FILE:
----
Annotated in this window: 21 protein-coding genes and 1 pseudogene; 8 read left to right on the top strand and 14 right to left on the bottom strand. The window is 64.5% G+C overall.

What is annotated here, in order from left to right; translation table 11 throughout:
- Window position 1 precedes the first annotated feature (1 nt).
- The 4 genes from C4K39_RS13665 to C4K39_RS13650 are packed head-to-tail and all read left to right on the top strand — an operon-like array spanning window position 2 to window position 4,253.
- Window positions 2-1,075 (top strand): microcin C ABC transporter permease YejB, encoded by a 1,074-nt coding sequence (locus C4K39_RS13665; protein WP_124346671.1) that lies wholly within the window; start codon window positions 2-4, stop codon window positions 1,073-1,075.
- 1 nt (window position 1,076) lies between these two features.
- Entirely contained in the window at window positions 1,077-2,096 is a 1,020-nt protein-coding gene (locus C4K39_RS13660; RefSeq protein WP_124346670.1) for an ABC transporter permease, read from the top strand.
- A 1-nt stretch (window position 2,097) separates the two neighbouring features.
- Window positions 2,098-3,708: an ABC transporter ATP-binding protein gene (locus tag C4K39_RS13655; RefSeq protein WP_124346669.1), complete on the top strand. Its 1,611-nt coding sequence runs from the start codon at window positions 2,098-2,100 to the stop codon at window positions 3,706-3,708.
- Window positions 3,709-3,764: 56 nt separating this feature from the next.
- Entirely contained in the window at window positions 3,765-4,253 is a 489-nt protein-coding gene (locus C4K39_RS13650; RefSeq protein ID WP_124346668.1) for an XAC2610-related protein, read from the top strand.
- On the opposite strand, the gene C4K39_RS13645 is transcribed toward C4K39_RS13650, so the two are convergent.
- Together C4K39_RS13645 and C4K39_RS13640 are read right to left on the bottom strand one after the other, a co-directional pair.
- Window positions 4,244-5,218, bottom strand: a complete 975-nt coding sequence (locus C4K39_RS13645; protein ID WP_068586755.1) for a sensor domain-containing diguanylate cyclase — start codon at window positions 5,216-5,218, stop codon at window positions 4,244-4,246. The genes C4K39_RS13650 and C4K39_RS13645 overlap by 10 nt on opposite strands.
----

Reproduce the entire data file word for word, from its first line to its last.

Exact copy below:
Annotated in this window: 21 protein-coding genes and 1 pseudogene; 8 read left to right on the top strand and 14 right to left on the bottom strand. The window is 64.5% G+C overall.

What is annotated here, in order from left to right; translation table 11 throughout:
- Window position 1 precedes the first annotated feature (1 nt).
- The 4 genes from C4K39_RS13665 to C4K39_RS13650 are packed head-to-tail and all read left to right on the top strand — an operon-like array spanning window position 2 to window position 4,253.
- Window positions 2-1,075 (top strand): microcin C ABC transporter permease YejB, encoded by a 1,074-nt coding sequence (locus C4K39_RS13665; protein WP_124346671.1) that lies wholly within the window; start codon window positions 2-4, stop codon window positions 1,073-1,075.
- 1 nt (window position 1,076) lies between these two features.
- Entirely contained in the window at window positions 1,077-2,096 is a 1,020-nt protein-coding gene (locus C4K39_RS13660; RefSeq protein WP_124346670.1) for an ABC transporter permease, read from the top strand.
- A 1-nt stretch (window position 2,097) separates the two neighbouring features.
- Window positions 2,098-3,708: an ABC transporter ATP-binding protein gene (locus tag C4K39_RS13655; RefSeq protein WP_124346669.1), complete on the top strand. Its 1,611-nt coding sequence runs from the start codon at window positions 2,098-2,100 to the stop codon at window positions 3,706-3,708.
- Window positions 3,709-3,764: 56 nt separating this feature from the next.
- Entirely contained in the window at window positions 3,765-4,253 is a 489-nt protein-coding gene (locus C4K39_RS13650; RefSeq protein ID WP_124346668.1) for an XAC2610-related protein, read from the top strand.
- On the opposite strand, the gene C4K39_RS13645 is transcribed toward C4K39_RS13650, so the two are convergent.
- Together C4K39_RS13645 and C4K39_RS13640 are read right to left on the bottom strand one after the other, a co-directional pair.
- Window positions 4,244-5,218, bottom strand: a complete 975-nt coding sequence (locus C4K39_RS13645; protein ID WP_068586755.1) for a sensor domain-containing diguanylate cyclase — start codon at window positions 5,216-5,218, stop codon at window positions 4,244-4,246. The genes C4K39_RS13650 and C4K39_RS13645 overlap by 10 nt on opposite strands.